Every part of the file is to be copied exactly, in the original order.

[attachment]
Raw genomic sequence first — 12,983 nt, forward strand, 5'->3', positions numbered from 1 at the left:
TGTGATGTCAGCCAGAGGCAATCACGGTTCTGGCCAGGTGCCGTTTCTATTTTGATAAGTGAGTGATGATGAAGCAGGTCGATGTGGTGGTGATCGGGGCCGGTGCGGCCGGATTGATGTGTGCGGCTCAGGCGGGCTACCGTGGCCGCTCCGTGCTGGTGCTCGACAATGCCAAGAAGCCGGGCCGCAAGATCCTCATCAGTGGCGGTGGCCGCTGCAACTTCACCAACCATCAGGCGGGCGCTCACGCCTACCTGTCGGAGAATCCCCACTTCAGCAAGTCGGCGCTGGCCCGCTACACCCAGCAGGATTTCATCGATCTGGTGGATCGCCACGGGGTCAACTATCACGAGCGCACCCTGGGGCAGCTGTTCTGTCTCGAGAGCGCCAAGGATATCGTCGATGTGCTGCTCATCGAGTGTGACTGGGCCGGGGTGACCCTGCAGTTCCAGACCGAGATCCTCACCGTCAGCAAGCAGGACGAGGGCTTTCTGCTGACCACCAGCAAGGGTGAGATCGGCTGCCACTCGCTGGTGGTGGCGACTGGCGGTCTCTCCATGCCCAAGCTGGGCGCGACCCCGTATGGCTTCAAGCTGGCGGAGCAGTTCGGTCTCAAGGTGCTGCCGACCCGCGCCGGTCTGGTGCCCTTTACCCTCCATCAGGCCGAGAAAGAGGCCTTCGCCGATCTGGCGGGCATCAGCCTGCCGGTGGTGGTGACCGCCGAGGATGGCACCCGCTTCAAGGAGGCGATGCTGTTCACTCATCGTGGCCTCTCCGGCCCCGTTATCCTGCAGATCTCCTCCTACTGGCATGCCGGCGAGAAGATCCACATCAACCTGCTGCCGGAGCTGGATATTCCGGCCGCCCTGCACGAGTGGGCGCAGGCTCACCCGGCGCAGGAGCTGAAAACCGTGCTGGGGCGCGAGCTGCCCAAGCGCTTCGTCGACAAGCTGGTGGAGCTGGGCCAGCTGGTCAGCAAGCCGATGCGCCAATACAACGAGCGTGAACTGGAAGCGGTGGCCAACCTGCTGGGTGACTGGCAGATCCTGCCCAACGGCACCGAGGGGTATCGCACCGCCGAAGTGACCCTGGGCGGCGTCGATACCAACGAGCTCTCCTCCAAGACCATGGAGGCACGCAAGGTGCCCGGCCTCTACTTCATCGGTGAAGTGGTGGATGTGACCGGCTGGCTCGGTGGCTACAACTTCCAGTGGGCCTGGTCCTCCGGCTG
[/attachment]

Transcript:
Raw genomic sequence first — 12,983 nt, forward strand, 5'->3', positions numbered from 1 at the left:
TGTGATGTCAGCCAGAGGCAATCACGGTTCTGGCCAGGTGCCGTTTCTATTTTGATAAGTGAGTGATGATGAAGCAGGTCGATGTGGTGGTGATCGGGGCCGGTGCGGCCGGATTGATGTGTGCGGCTCAGGCGGGCTACCGTGGCCGCTCCGTGCTGGTGCTCGACAATGCCAAGAAGCCGGGCCGCAAGATCCTCATCAGTGGCGGTGGCCGCTGCAACTTCACCAACCATCAGGCGGGCGCTCACGCCTACCTGTCGGAGAATCCCCACTTCAGCAAGTCGGCGCTGGCCCGCTACACCCAGCAGGATTTCATCGATCTGGTGGATCGCCACGGGGTCAACTATCACGAGCGCACCCTGGGGCAGCTGTTCTGTCTCGAGAGCGCCAAGGATATCGTCGATGTGCTGCTCATCGAGTGTGACTGGGCCGGGGTGACCCTGCAGTTCCAGACCGAGATCCTCACCGTCAGCAAGCAGGACGAGGGCTTTCTGCTGACCACCAGCAAGGGTGAGATCGGCTGCCACTCGCTGGTGGTGGCGACTGGCGGTCTCTCCATGCCCAAGCTGGGCGCGACCCCGTATGGCTTCAAGCTGGCGGAGCAGTTCGGTCTCAAGGTGCTGCCGACCCGCGCCGGTCTGGTGCCCTTTACCCTCCATCAGGCCGAGAAAGAGGCCTTCGCCGATCTGGCGGGCATCAGCCTGCCGGTGGTGGTGACCGCCGAGGATGGCACCCGCTTCAAGGAGGCGATGCTGTTCACTCATCGTGGCCTCTCCGGCCCCGTTATCCTGCAGATCTCCTCCTACTGGCATGCCGGCGAGAAGATCCACATCAACCTGCTGCCGGAGCTGGATATTCCGGCCGCCCTGCACGAGTGGGCGCAGGCTCACCCGGCGCAGGAGCTGAAAACCGTGCTGGGGCGCGAGCTGCCCAAGCGCTTCGTCGACAAGCTGGTGGAGCTGGGCCAGCTGGTCAGCAAGCCGATGCGCCAATACAACGAGCGTGAACTGGAAGCGGTGGCCAACCTGCTGGGTGACTGGCAGATCCTGCCCAACGGCACCGAGGGGTATCGCACCGCCGAAGTGACCCTGGGCGGCGTCGATACCAACGAGCTCTCCTCCAAGACCATGGAGGCACGCAAGGTGCCCGGCCTCTACTTCATCGGTGAAGTGGTGGATGTGACCGGCTGGCTCGGTGGCTACAACTTCCAGTGGGCCTGGTCCTCCGGCTG